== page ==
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Emmett, Jessie, and Virginia

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Jessie Mann - Untitled

Since the original publication of the Immediate Family in 1992 Mann’s three children have all persued their own separate paths.  The only reference i could find as to Emmett Manns later life is that he is still residing in Virginia and working as a landscaper (see: Model Family @ http://www.smithsonianmag.com/arts-culture/Model_Family.html) and youngest daughter Virginia Mann is now studying for a Law degree.

Jessie Mann now 29, is now a successful and practicing artist, writer and model. She Describes her creative work as:

I see painting as a lifelong experimentation into the nature of perception and reality. My interest in painting feels more scientific than anything. It is as if, by using the simple ‘subatomic’ substrates of perception: line, color, saturation, pattern, and light, as controls, I can make the manipulation of these elements the independent variable and consciousness the dependent

Jessie Mann modeling for Len Prince from the collection: Self-Possessed

variable, in some sort of visual, perceptual experiment. The desired outcome of which would be for the paintings to feel as if the viewer is putting together an image, to recreate the sensation of perceiving a reality. These painterly experiments are executed  to determine if, by using these different elements of perceptual reality in recombination,  one can recreate the mental perception of experience.” – quoted from : Artist statement and bio” @ www.jessiemann.com/contact.html

Similar themes can be identified between Sally Mann and her daughter Jessies work. They both concern ideas of natural/worldy forces, a sense of probing the notion of what it is to be alive. Jessie adds in the closing paragrpah of her online artist statement and bio – ” Of course, all of this experimentation, like most scientific study, is done in honor of the perfect and elegant beauty of natural design. “

How Did/Do the Children Feel About Their Part in the Immediate Family.

 All three of Sally Manns children have constantly remained supportive of their mothers work and never agreed to any suggestions of the immoral or innappropiate photographing of themselves as children. Taken form an interview with Jessie Mann that appeared Aperture Magazine in 2006, she comments;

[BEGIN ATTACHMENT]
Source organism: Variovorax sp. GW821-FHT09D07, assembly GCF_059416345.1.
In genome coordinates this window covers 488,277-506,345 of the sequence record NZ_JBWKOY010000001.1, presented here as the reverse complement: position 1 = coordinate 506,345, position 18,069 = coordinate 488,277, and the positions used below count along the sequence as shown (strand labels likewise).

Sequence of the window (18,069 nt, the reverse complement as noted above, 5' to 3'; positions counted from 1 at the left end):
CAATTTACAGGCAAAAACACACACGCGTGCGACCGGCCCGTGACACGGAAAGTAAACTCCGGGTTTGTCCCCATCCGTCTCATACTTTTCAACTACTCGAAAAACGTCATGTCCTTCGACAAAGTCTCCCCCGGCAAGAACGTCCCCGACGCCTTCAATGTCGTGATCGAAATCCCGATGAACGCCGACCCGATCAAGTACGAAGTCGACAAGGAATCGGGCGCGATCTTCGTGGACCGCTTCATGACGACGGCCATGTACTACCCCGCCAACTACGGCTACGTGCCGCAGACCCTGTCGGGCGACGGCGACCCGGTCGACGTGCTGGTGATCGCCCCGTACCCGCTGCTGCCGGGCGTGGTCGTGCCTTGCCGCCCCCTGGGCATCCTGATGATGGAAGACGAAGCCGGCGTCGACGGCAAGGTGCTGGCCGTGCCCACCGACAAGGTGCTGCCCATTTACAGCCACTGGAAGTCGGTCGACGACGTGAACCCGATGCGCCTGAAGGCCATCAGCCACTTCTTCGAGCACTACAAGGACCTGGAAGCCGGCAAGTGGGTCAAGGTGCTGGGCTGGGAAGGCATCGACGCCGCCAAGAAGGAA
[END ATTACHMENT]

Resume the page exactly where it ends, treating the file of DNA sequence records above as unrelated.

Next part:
Sally Mann - Untitled

despite the way those photographs complicated and expanded our lives, I believe that the entire process was for our own good, because it was done with faith in art.” – The Independant

and also in Aperturte (2001)  – “We enjoyed being photographed. It gave us a sense of beauty. As a result of her upbringing, Mom’s a little reserved. She isn’t touchy- affectionate. She had a hard time showing us how much she loved us. But I’ve also realised that each photograph was her way of capturing how much she cared about us”

The three children continued to show faith in their mothers work through their continuing to sit for their mothers  recent work, What Remains, in a series of extreme close-up portraits taken using an antique large format camera, using  glass plate.

Larry Mann

Also featured in this set of portraits was Sally Manns husband, Larry. Larry is seen and addressed little throughout the photographs featured in The Immediate Family, though the book contains a short notes dedicating; “FOR MY HUSBAND, LARRY”.

Larry suffers from Muscular Dystrophy, a genetic condition which over time causes weakening of the muscular tissue. I believe the dedication of The Immediate Family to Larry is symbolic of the work itself, it is after all “Family”, the children are certainly present, Mann herself is the mother/the photographer and Larry the father.

In Manns most recent work, Proud Flesh she has compliled a series of nude images of Larry. Sally Comments -

It’s not a stretch to compare these with the more famous pictures of my children. I adore the subjects. But these were much less deliberate. I worked almost by feel, whereas photographing the children was like herding cats. I had limited time with the kids; the pictures with Larry were like one big caress.” – Art21

and in relation

“My mother has no blinders on,” Jessie Mann says. “She will always look intensely upon whatever is closest to her.” – Smithonion Magazine

Sources:

Written by georgewaincmp

November 28, 2010 at 7:30 pm

Posted in Uncategorized

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